A daughter, Elizabeth (24) also died on this journey.

The Milo Andrus Company with 461 individuals departed from an outfitting post at Mormon Grove (near Atchison, Kansas) on August 4, 1855, and arrived in Salt Lake City, Utah October 24, 1955. This was a Perpetual Emigrating Fund Company.   A narrative of this company follows:  It is from the Church History Pioneer Company records. 

Mormon Pioneer Overland Travel, 1847–1868
Milo Andrus Company (1855)

This was the last of the Perpetual Emigration Fund companies for 1855. Milo Andrus received the assignment to captain the train the night before the party was to leave Mormon Grove (just outside Atchison, Kansas Territory) and had just 12 hours to get himself ready. Two things made this last-minute appointment necessary: the season was very late and no one else with plains experience was available. Thus Andrus and his two assistants had an enormous responsibility. The company had few oxen, and many of these were small and unbroken, so they had to be trained en route. Part of the company left Mormon Grove on August 1; the rest left on the 3rd. Inexperienced drivers had to shuttle some wagons forward, then return with the teams to bring up others. One emigrant recalled that early on it took four men to drive one yoke of oxen. There were 461 individuals in the company when it set out.

No sooner had the company left Mormon Grove than the U. S. Marshall for Kansas Territory arrived with an order to attach the train for debts attributed to Brigham Young, Heber C. Kimball, and Jedediah M. Grant (at that time the First Presidency of The Church of Jesus Christ of Latter-day Saints). Captain Andrus convinced the marshall that the train belonged not to the First Presidency, but to the Perpetual Emigration Fund Company. The lawman then tried to take Andrus back to Atchison to "get sufficient good security from amongst the Citizens there to secure the debt & cost," but the Captain refused to leave his train. At this critical moment, the marshall "was taken with the bellyache and wanted a little brandy," which Captain Andrus quickly supplied. He then fed the marshall supper and drove him in a buggy to his lodgings. Nevertheless, the marshall ordered Andrus and three other brethren to appear at the October 3rd term of the U.S. court in Leavenworth, and when he got back to Mormon Grove, he attached four or five Mormon-owned wagons, "a few lame cattle," and some calves.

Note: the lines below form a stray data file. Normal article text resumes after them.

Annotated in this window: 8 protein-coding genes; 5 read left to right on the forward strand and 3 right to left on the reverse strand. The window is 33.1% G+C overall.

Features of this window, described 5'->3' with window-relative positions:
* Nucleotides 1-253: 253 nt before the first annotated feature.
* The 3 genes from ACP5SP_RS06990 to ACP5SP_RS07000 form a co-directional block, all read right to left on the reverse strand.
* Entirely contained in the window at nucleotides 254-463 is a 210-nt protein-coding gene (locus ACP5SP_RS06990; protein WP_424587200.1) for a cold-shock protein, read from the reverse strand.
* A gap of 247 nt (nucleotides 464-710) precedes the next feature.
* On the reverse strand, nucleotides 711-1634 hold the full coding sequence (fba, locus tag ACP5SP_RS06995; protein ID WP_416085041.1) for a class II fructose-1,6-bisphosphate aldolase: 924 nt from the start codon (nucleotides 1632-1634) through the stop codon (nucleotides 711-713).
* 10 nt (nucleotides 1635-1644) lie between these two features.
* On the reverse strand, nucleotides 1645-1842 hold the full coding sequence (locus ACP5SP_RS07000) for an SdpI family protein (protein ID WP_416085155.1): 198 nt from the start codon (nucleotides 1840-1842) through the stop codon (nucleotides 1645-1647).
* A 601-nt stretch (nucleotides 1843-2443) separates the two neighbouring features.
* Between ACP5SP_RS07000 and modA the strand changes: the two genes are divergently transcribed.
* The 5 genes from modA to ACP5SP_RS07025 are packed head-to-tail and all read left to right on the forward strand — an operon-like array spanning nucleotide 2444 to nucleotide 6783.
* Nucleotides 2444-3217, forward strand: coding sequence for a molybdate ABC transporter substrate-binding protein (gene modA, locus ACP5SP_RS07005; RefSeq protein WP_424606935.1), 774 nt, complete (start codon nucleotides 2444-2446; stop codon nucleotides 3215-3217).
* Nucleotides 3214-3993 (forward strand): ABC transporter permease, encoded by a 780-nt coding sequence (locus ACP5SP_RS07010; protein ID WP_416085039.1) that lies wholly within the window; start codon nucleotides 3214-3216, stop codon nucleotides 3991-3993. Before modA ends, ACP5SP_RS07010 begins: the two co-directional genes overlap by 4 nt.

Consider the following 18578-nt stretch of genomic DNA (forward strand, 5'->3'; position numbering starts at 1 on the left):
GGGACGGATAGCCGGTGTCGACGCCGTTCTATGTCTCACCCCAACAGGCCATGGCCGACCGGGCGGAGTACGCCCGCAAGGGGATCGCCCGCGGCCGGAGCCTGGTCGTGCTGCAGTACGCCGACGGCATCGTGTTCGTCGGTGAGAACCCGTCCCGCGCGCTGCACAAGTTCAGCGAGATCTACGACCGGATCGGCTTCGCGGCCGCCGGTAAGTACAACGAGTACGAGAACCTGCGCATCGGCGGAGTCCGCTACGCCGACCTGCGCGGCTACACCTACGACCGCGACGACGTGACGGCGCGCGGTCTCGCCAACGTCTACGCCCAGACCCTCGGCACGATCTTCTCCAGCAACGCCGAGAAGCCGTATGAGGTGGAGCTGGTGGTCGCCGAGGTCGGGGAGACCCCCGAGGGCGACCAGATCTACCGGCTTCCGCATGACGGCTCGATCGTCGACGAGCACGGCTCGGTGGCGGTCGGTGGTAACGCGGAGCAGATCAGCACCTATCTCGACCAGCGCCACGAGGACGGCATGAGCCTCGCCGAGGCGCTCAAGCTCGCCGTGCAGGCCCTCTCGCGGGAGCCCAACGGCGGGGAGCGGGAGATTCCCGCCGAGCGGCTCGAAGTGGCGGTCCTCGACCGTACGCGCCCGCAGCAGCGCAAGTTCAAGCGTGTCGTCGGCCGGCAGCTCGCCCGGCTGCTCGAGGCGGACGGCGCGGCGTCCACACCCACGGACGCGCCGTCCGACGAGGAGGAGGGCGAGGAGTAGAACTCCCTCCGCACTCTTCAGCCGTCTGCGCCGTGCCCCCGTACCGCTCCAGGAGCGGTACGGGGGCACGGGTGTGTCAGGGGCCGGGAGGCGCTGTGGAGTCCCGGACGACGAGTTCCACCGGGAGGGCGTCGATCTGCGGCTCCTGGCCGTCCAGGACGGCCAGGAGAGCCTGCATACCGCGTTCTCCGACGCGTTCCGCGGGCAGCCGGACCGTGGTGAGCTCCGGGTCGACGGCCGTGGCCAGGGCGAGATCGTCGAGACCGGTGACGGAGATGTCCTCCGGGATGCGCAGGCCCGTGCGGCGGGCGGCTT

The Andrus train overtook Captain Allred's emigrant company on Big Grasshopper Creek; later, both parties camped on Walnut Creek. Tired of leapfrogging his wagons, Captain Andrus decided to leave a Perpetual Emigration Company thrashing machine in the care of a local farmer (Captain Allred left five wagons with this same man at that time). Andrus now set a pace that was "as hurried as he could urge, push, and cajole, the group over the plains, up and down the mountains, through the canyons, across the rivers, and through the miles of the thick dust of the trails." At some point, the train encountered a large herd of buffalo that "ran across our train, while in motion, and knocked down and [bore] off the horn of one of the oxen." The Indians that the train met were friendly. At Big Blue River the train used the ferry because the river was running high. Near there the party camped just a few rods west of Captain Harper's company. It was here that Andrus "nailed our colors to the top of the mast." From Little Blue River, the Captain wrote: "Two wagon axles, one wheel, and several tongues broke which has caused us some delay; but notwithstanding . . . I . . . am doing all in my power to push on this camp . . . as I am deeply anxious for their welfare." Two elderly emigrants had died. The train followed the Platte River and must have crossed the South Platte. It stopped at Ash Hollow, where Andrus learned that General William S. Harney and about 700 soldiers had "found a party of the Sioux Indians about eight miles from Ash Hollow and a battle had ensued on the 3rd of September. The General sent over word to Andrus on the 5th keep an advanced guard stating at the same time that the best information that they could get was that they had killed one hundred and twenty Indians, taken about fifty-eight prisoners, mostly women; had four soldiers killed and five wounded. He stated, also, they were going to lay out a fort a small distance below Ash Hollow after which they calculated to proceed to Fort Laramie, and from thence to wherever they could find any of the Sioux Nation."